Robot 6

“Geek culture” magazine sales dwindle to almost nothing

The folks at ICv2 pulled out their calculators this week and took a hard look at the “geek culture” (their term) segment of the magazine business. What they saw wasn’t pretty. In April 2000, the top selling magazine was Wizard, with a total of 71,310 copies sold in comics shops (all the numbers are from Diamond). In April 2010, they sold 9,316 copies; now they sell none, because the magazine has shifted online (where, Sean T. Collins observed, it’s not exactly tearing up the internet). The top-selling magazine in April 2011 was Doctor Who Insider #1, which moved a grand total of 3,537 copies—a drop of 95% from Wizard’s April 2000 number.

Of course, this isn’t surprising. Geek culture and a love of gadgets go hand in hand, and it’s natural that these magazines would lose readership to the internet. Print magazines have a significant turnaround time that keeps them from breaking news, but beyond that, the web has become the gathering spot for fans of individual properties. When you can connect with other fans of Torchwood, Sailor Moon, or RPGs via the internet, paper becomes superfluous. The irony is that the “geek” fan community is probably larger than ever; it’s magazines that have dwindled away to almost nothing.



Lead, follow, or get left behind. Simple formula. If you wait until your audience has moved to the Next Thing, you’re NOT the Next Thing. You’re the Old Thing.

Sites like CBR and Bleeding Cool provide nearly-instant news and updates, and if there’s one thing we geeks and nerds crave it’s being on the cutting edge. Print magazines were fine… for a while. But by the time the magazine is published, any news it contains is at least a full month old. Columns and Reviews are just as easy to find online. As are factual articles, spoilers, or cheat codes, or vigorous speculation about Rumor ______.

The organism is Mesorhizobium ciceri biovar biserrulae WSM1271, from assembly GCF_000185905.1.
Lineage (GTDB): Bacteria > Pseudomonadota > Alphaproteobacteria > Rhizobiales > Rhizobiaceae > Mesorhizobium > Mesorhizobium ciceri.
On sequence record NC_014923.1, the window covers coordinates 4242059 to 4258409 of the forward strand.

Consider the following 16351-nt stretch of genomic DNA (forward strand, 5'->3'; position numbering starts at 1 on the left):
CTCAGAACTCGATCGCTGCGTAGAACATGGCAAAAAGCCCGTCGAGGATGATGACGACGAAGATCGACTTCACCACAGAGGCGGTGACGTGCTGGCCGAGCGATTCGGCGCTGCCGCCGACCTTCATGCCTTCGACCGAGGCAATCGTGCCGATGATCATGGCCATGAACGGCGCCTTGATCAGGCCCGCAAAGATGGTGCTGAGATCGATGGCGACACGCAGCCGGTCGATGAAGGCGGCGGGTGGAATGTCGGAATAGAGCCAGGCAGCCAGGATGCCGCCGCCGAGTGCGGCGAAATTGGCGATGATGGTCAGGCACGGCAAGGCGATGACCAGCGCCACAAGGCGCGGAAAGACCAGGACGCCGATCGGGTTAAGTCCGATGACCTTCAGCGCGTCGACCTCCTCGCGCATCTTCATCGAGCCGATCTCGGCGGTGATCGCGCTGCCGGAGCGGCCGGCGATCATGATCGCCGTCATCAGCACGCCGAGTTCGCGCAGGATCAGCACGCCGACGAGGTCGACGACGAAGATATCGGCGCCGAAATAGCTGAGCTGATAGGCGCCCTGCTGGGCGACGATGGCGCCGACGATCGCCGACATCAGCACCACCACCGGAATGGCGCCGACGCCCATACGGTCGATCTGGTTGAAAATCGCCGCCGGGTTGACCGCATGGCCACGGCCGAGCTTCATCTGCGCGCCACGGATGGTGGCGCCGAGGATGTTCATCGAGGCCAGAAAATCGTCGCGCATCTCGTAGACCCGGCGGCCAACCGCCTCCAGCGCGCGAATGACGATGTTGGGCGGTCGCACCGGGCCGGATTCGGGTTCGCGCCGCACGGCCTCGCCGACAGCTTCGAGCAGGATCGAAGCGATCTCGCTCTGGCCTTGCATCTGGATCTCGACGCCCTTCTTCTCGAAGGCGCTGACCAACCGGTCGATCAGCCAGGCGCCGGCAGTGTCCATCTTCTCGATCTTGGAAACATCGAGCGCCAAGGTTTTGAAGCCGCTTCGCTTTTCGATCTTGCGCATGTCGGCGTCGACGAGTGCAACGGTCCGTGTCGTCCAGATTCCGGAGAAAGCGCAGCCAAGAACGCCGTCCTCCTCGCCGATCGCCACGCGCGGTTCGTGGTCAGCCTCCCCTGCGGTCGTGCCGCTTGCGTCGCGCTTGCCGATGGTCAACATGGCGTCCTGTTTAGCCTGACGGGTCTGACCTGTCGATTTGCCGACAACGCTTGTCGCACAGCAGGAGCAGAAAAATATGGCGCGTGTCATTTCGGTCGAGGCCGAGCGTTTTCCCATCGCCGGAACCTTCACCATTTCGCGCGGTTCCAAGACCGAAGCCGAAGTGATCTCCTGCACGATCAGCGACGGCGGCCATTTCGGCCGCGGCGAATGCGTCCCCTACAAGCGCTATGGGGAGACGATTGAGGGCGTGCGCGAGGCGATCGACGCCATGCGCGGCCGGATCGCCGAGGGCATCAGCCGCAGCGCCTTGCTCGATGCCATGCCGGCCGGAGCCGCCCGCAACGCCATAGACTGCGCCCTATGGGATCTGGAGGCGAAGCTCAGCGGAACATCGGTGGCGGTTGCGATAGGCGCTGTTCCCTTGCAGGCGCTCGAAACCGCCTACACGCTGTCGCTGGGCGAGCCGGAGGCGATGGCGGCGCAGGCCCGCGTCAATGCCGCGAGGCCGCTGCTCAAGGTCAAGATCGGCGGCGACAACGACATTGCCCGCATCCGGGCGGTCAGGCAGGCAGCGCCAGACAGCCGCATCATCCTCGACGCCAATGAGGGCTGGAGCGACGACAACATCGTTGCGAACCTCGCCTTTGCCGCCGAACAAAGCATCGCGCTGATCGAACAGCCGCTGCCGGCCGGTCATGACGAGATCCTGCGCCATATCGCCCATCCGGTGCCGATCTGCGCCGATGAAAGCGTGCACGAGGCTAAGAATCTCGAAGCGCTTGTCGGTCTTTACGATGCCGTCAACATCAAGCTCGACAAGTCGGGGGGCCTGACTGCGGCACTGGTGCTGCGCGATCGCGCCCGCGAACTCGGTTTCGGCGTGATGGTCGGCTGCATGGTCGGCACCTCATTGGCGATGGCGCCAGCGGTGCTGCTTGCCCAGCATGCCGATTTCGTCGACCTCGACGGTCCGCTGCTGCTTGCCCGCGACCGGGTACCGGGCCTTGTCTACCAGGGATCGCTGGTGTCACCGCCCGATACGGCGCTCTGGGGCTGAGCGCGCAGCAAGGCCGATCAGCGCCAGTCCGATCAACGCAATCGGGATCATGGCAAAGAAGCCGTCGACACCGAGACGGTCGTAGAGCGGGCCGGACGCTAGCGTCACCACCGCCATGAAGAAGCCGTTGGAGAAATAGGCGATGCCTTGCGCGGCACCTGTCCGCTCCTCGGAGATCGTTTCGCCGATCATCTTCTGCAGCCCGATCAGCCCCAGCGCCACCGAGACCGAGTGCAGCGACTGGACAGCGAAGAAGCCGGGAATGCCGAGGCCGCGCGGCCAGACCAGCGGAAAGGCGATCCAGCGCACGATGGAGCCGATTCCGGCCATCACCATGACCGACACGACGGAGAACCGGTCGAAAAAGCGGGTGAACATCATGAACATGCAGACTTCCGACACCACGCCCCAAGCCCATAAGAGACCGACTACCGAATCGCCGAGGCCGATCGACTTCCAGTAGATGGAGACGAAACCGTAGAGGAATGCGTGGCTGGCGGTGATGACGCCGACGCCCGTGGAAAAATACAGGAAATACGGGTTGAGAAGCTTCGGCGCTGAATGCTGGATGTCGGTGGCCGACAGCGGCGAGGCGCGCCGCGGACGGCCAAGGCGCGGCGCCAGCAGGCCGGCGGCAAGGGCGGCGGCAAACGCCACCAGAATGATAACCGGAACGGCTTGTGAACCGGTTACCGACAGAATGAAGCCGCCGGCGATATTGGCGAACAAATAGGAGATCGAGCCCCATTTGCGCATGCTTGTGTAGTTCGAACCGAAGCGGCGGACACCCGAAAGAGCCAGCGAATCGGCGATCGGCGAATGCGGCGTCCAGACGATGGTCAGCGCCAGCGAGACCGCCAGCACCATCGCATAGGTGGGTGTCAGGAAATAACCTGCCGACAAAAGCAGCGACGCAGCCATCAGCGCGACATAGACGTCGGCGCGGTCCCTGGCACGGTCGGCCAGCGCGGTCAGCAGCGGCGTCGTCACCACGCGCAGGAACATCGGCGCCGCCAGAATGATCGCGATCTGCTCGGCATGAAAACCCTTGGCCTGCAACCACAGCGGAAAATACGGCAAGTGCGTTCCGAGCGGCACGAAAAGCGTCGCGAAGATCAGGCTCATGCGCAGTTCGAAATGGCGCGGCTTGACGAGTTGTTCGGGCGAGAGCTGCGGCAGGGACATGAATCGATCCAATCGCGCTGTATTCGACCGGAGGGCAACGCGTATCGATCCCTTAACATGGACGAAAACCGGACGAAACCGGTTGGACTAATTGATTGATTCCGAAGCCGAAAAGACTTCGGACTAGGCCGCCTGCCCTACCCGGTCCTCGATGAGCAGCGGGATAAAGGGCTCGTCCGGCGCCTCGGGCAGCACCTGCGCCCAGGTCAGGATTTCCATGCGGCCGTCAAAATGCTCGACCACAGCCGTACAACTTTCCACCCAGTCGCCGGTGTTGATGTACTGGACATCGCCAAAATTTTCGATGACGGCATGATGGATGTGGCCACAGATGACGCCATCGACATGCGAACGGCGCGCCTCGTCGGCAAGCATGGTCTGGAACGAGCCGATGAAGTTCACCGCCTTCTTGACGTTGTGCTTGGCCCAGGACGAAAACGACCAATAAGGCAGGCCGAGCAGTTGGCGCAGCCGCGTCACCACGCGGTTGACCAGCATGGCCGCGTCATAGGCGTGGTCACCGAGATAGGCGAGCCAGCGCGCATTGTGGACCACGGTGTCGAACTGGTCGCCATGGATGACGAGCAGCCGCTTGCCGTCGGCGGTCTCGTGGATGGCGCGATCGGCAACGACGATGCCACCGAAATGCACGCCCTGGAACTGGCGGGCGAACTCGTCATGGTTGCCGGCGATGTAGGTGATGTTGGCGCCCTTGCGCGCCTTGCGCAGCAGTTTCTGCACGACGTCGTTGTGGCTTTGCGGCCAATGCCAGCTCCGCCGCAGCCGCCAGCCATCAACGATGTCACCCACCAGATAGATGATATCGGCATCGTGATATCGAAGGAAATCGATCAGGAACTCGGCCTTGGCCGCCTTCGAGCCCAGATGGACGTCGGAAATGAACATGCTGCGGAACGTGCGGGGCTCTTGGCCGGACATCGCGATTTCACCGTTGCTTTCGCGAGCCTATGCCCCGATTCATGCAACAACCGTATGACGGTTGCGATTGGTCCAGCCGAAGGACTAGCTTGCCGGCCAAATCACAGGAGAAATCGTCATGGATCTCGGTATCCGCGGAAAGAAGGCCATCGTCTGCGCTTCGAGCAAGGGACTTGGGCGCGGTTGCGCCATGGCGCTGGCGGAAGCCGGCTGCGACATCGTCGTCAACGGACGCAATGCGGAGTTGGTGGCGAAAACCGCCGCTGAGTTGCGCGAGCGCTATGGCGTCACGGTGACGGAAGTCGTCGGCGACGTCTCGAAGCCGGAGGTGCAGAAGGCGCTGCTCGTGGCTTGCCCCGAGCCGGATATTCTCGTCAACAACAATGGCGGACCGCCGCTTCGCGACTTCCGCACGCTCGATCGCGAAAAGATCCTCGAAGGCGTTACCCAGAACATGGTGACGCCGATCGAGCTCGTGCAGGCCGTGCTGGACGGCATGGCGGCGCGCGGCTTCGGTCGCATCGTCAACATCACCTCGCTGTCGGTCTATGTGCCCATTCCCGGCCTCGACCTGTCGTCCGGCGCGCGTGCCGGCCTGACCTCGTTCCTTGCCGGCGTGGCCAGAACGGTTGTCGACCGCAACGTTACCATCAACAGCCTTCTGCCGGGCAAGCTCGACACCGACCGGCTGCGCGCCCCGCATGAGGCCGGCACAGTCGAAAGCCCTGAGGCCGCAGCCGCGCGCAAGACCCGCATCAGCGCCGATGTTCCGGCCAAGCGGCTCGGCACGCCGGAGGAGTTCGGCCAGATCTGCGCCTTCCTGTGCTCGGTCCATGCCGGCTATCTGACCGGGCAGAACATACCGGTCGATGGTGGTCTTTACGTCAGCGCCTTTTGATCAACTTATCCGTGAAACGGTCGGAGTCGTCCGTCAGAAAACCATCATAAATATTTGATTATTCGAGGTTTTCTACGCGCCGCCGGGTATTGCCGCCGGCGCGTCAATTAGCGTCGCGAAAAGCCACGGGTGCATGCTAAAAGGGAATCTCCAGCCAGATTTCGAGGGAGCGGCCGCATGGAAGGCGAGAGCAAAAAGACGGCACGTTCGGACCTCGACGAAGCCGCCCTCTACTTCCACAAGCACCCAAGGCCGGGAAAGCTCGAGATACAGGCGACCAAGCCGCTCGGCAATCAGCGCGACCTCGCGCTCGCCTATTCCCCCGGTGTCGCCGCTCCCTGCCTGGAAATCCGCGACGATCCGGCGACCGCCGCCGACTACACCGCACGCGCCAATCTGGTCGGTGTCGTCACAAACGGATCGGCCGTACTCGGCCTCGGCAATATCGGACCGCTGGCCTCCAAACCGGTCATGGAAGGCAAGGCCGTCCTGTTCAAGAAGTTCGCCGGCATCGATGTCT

The more iPhones, iPads, laptops, Androids, Blackberries, and other mobile devices there are, the easier it is to be online 24/7. So, the obvious question to, really, *most* magazines today…. What in the world do you offer that I can’t get online faster, cheaper (if not free), and easier?

don’t most companies source magazines at places other than Diamond. I hardly see these numbers as indicative.

Brigid Alverson

June 1, 2011 at 5:41 pm

Good point, Paul. It would be interesting to get hold of some general circulation numbers, because I know comics shops are a limited market. While the numbers would certainly be larger if all channels were covered, my hunch is that the trend would be the same, because that’s what is happening with the entire magazine market.

I personally think Paul is on to something with his comment. When I worked at Wizard (2005 to 2008), we were told constantly by the business people that our losses in the DM were made up for in places like Borders and B&N. Hell, at one point there were four places within walking distance of my apartment where I could buy Wizard, and none of them were comic shops (this was NYC, so the sample is skewed, but still).

Obviously, they weren’t able to maintain those numbers for a ton of reasons, but I think if you had a wider sample of sales data, it would prove true that while the hardcore fans in comic and hobby shops may get far more of their news online now, there’s also a competing sample out there of general pop culture geeks who may be more likely to pay for this content from other venues. I doubt it’s enough to stem the tide of failing magazine sales in general, but I doubt the specific numbers would look quite as drastic as they do on ICv2.

And hey, this stuff must be working for someone on some level because I keep seeing new geek-focused magazines pop up. I bought one yesterday on the big superhero movies of the summer that was published by people who do “Life Story” teenie bopper magazines.

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